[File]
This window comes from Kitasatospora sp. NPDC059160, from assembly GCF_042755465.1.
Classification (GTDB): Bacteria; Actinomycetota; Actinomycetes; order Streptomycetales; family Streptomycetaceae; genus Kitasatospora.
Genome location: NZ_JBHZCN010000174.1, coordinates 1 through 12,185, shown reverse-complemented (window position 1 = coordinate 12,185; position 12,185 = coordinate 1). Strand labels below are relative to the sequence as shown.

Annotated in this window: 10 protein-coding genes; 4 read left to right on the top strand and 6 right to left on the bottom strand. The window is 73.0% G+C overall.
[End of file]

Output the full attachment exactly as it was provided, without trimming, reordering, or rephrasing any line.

This window comes from Kitasatospora sp. NPDC059160, from assembly GCF_042755465.1.
Classification (GTDB): Bacteria; Actinomycetota; Actinomycetes; order Streptomycetales; family Streptomycetaceae; genus Kitasatospora.
Genome location: NZ_JBHZCN010000174.1, coordinates 1 through 12,185, shown reverse-complemented (window position 1 = coordinate 12,185; position 12,185 = coordinate 1). Strand labels below are relative to the sequence as shown.

Annotated in this window: 10 protein-coding genes; 4 read left to right on the top strand and 6 right to left on the bottom strand. The window is 73.0% G+C overall.